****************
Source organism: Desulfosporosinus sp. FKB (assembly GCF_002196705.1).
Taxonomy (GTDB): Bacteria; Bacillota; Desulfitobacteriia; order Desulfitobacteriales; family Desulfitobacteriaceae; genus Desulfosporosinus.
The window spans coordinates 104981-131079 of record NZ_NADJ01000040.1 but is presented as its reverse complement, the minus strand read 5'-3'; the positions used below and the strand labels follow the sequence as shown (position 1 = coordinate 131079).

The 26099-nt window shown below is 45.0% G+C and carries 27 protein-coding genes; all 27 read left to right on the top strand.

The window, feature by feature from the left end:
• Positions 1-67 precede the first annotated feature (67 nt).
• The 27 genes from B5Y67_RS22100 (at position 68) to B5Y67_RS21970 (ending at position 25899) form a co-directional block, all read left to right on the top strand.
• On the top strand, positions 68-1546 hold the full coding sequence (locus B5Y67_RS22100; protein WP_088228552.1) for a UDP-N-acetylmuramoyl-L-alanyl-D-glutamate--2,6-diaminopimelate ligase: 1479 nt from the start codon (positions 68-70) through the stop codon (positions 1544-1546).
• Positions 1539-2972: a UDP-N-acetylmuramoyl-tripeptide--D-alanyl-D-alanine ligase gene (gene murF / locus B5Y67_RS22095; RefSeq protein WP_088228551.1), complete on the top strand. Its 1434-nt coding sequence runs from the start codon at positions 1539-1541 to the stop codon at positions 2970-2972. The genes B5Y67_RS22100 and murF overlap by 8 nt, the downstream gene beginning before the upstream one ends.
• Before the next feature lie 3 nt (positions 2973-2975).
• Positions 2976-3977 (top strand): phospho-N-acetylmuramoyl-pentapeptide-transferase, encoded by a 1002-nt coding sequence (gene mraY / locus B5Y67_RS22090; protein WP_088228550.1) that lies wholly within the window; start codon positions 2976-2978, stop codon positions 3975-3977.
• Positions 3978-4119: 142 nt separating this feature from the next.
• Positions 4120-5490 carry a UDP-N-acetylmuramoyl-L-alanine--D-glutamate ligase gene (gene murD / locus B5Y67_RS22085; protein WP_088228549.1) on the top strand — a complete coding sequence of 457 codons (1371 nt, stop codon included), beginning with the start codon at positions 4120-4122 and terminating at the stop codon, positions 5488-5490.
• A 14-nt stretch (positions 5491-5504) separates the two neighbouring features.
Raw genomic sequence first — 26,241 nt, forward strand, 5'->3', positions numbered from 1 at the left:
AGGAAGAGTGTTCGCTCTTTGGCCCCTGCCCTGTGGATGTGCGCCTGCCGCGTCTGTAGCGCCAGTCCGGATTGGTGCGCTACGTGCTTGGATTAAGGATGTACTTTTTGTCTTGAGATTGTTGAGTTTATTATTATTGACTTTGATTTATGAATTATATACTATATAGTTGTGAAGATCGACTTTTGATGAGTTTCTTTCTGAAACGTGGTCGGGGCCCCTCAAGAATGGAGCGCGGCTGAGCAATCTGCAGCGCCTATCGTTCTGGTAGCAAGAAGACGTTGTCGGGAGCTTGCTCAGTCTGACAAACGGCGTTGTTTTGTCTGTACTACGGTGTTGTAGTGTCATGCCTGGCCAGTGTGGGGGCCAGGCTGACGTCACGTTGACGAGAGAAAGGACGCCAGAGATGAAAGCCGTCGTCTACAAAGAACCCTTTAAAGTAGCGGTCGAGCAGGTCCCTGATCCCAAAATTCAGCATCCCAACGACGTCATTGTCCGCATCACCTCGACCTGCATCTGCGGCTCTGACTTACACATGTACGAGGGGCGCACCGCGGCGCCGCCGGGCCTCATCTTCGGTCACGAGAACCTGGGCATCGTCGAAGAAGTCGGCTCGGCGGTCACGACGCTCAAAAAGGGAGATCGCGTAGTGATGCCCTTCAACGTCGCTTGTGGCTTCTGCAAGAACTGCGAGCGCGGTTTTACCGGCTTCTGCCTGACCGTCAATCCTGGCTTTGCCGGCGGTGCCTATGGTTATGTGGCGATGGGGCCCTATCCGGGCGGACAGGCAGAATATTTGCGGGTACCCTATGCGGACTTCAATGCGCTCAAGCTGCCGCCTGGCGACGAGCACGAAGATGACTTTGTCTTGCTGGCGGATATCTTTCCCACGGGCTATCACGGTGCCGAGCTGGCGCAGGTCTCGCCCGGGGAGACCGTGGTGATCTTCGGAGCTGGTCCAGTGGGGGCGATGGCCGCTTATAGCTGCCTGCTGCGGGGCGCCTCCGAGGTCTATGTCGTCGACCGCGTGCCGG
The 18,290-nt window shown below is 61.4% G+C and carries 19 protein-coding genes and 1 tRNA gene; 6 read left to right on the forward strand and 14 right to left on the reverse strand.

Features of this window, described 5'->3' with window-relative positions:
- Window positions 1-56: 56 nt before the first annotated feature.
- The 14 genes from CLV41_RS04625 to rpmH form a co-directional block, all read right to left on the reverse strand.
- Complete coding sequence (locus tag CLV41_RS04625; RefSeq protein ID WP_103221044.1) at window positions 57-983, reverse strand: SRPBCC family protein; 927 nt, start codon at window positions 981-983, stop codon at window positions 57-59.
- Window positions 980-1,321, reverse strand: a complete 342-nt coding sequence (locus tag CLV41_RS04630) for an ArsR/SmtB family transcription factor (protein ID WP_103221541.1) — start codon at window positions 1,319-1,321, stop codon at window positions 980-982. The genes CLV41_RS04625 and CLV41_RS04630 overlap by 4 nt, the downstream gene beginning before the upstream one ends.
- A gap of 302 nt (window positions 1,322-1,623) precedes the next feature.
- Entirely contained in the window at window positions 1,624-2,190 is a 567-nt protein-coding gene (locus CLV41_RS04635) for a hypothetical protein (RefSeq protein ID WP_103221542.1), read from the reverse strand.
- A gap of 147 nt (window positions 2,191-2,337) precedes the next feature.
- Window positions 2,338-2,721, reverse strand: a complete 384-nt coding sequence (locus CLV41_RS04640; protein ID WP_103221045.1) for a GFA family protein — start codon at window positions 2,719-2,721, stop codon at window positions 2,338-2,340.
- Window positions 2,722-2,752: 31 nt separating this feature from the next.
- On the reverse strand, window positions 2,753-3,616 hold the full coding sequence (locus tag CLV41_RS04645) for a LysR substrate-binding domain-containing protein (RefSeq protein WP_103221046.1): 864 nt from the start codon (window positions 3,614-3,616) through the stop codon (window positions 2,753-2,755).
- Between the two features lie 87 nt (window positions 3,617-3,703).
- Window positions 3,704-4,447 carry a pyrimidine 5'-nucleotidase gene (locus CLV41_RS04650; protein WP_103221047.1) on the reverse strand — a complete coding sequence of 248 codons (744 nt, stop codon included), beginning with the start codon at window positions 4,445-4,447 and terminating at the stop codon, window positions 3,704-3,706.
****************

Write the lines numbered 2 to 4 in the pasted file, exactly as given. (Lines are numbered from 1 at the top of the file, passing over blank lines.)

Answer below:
Taxonomy (GTDB): Bacteria; Bacillota; Desulfitobacteriia; order Desulfitobacteriales; family Desulfitobacteriaceae; genus Desulfosporosinus.
The window spans coordinates 104981-131079 of record NZ_NADJ01000040.1 but is presented as its reverse complement, the minus strand read 5'-3'; the positions used below and the strand labels follow the sequence as shown (position 1 = coordinate 131079).

The 26099-nt window shown below is 45.0% G+C and carries 27 protein-coding genes; all 27 read left to right on the top strand.